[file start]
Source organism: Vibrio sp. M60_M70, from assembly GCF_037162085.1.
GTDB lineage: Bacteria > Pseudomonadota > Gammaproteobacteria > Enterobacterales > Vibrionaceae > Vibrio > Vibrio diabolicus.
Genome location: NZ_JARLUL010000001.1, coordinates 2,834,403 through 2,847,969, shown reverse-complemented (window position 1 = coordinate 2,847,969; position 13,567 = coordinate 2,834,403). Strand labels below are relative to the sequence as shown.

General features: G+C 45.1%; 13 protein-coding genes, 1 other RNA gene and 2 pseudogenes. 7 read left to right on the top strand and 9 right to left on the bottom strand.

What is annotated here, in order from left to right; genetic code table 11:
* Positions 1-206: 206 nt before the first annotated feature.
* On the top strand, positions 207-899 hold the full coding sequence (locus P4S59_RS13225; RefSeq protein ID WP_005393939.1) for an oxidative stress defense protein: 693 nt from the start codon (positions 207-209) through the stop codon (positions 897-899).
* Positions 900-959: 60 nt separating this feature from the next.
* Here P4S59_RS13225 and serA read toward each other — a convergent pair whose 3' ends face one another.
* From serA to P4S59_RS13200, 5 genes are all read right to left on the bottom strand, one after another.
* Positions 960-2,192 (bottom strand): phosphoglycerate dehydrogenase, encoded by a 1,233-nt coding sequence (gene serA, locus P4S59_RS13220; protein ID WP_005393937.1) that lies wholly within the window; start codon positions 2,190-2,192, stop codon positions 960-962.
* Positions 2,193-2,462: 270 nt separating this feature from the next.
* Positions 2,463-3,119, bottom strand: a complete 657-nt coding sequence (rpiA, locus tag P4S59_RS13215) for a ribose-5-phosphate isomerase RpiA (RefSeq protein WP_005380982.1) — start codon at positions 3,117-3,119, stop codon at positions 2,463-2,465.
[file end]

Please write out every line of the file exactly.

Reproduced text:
Source organism: Vibrio sp. M60_M70, from assembly GCF_037162085.1.
GTDB lineage: Bacteria > Pseudomonadota > Gammaproteobacteria > Enterobacterales > Vibrionaceae > Vibrio > Vibrio diabolicus.
Genome location: NZ_JARLUL010000001.1, coordinates 2,834,403 through 2,847,969, shown reverse-complemented (window position 1 = coordinate 2,847,969; position 13,567 = coordinate 2,834,403). Strand labels below are relative to the sequence as shown.

General features: G+C 45.1%; 13 protein-coding genes, 1 other RNA gene and 2 pseudogenes. 7 read left to right on the top strand and 9 right to left on the bottom strand.

What is annotated here, in order from left to right; genetic code table 11:
* Positions 1-206: 206 nt before the first annotated feature.
* On the top strand, positions 207-899 hold the full coding sequence (locus P4S59_RS13225; RefSeq protein ID WP_005393939.1) for an oxidative stress defense protein: 693 nt from the start codon (positions 207-209) through the stop codon (positions 897-899).
* Positions 900-959: 60 nt separating this feature from the next.
* Here P4S59_RS13225 and serA read toward each other — a convergent pair whose 3' ends face one another.
* From serA to P4S59_RS13200, 5 genes are all read right to left on the bottom strand, one after another.
* Positions 960-2,192 (bottom strand): phosphoglycerate dehydrogenase, encoded by a 1,233-nt coding sequence (gene serA, locus P4S59_RS13220; protein ID WP_005393937.1) that lies wholly within the window; start codon positions 2,190-2,192, stop codon positions 960-962.
* Positions 2,193-2,462: 270 nt separating this feature from the next.
* Positions 2,463-3,119, bottom strand: a complete 657-nt coding sequence (rpiA, locus tag P4S59_RS13215) for a ribose-5-phosphate isomerase RpiA (RefSeq protein WP_005380982.1) — start codon at positions 3,117-3,119, stop codon at positions 2,463-2,465.